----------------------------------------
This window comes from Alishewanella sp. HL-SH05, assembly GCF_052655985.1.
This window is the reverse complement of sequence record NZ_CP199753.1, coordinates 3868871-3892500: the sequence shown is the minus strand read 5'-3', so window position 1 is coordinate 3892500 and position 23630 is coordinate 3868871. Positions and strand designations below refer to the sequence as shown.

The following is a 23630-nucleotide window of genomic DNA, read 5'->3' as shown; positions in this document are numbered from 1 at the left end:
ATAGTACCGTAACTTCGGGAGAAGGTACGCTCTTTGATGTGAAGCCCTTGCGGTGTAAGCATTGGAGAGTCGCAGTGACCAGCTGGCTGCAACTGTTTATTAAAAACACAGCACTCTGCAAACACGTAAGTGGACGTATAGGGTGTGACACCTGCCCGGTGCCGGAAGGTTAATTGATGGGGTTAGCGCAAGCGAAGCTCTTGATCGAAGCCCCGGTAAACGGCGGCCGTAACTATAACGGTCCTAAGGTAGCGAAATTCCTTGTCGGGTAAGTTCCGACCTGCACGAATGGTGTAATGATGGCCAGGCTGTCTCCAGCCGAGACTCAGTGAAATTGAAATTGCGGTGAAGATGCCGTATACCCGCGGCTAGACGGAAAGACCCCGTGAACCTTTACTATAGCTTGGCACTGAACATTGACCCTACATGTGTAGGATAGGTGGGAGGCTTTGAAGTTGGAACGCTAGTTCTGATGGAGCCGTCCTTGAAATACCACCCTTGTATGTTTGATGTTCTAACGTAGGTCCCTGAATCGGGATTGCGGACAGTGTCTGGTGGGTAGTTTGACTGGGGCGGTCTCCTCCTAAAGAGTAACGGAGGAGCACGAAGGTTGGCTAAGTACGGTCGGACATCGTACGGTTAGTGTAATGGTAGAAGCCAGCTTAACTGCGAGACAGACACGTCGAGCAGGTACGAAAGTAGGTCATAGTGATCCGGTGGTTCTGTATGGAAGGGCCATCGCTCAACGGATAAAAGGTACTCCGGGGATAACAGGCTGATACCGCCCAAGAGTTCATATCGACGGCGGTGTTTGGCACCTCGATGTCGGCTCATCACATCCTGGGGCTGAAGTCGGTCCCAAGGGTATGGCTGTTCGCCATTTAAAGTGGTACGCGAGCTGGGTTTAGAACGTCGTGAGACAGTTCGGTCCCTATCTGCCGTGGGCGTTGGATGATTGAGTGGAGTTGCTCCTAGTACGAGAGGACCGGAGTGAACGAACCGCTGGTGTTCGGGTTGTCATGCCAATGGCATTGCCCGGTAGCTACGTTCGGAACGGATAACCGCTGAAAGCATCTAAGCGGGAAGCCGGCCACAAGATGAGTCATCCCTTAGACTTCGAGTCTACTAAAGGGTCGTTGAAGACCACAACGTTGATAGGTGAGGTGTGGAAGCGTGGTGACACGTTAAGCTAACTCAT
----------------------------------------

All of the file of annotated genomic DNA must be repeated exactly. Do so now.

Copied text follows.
This window comes from Alishewanella sp. HL-SH05, assembly GCF_052655985.1.
This window is the reverse complement of sequence record NZ_CP199753.1, coordinates 3868871-3892500: the sequence shown is the minus strand read 5'-3', so window position 1 is coordinate 3892500 and position 23630 is coordinate 3868871. Positions and strand designations below refer to the sequence as shown.

The following is a 23630-nucleotide window of genomic DNA, read 5'->3' as shown; positions in this document are numbered from 1 at the left end:
ATAGTACCGTAACTTCGGGAGAAGGTACGCTCTTTGATGTGAAGCCCTTGCGGTGTAAGCATTGGAGAGTCGCAGTGACCAGCTGGCTGCAACTGTTTATTAAAAACACAGCACTCTGCAAACACGTAAGTGGACGTATAGGGTGTGACACCTGCCCGGTGCCGGAAGGTTAATTGATGGGGTTAGCGCAAGCGAAGCTCTTGATCGAAGCCCCGGTAAACGGCGGCCGTAACTATAACGGTCCTAAGGTAGCGAAATTCCTTGTCGGGTAAGTTCCGACCTGCACGAATGGTGTAATGATGGCCAGGCTGTCTCCAGCCGAGACTCAGTGAAATTGAAATTGCGGTGAAGATGCCGTATACCCGCGGCTAGACGGAAAGACCCCGTGAACCTTTACTATAGCTTGGCACTGAACATTGACCCTACATGTGTAGGATAGGTGGGAGGCTTTGAAGTTGGAACGCTAGTTCTGATGGAGCCGTCCTTGAAATACCACCCTTGTATGTTTGATGTTCTAACGTAGGTCCCTGAATCGGGATTGCGGACAGTGTCTGGTGGGTAGTTTGACTGGGGCGGTCTCCTCCTAAAGAGTAACGGAGGAGCACGAAGGTTGGCTAAGTACGGTCGGACATCGTACGGTTAGTGTAATGGTAGAAGCCAGCTTAACTGCGAGACAGACACGTCGAGCAGGTACGAAAGTAGGTCATAGTGATCCGGTGGTTCTGTATGGAAGGGCCATCGCTCAACGGATAAAAGGTACTCCGGGGATAACAGGCTGATACCGCCCAAGAGTTCATATCGACGGCGGTGTTTGGCACCTCGATGTCGGCTCATCACATCCTGGGGCTGAAGTCGGTCCCAAGGGTATGGCTGTTCGCCATTTAAAGTGGTACGCGAGCTGGGTTTAGAACGTCGTGAGACAGTTCGGTCCCTATCTGCCGTGGGCGTTGGATGATTGAGTGGAGTTGCTCCTAGTACGAGAGGACCGGAGTGAACGAACCGCTGGTGTTCGGGTTGTCATGCCAATGGCATTGCCCGGTAGCTACGTTCGGAACGGATAACCGCTGAAAGCATCTAAGCGGGAAGCCGGCCACAAGATGAGTCATCCCTTAGACTTCGAGTCTACTAAAGGGTCGTTGAAGACCACAACGTTGATAGGTGAGGTGTGGAAGCGTGGTGACACGTTAAGCTAACTCAT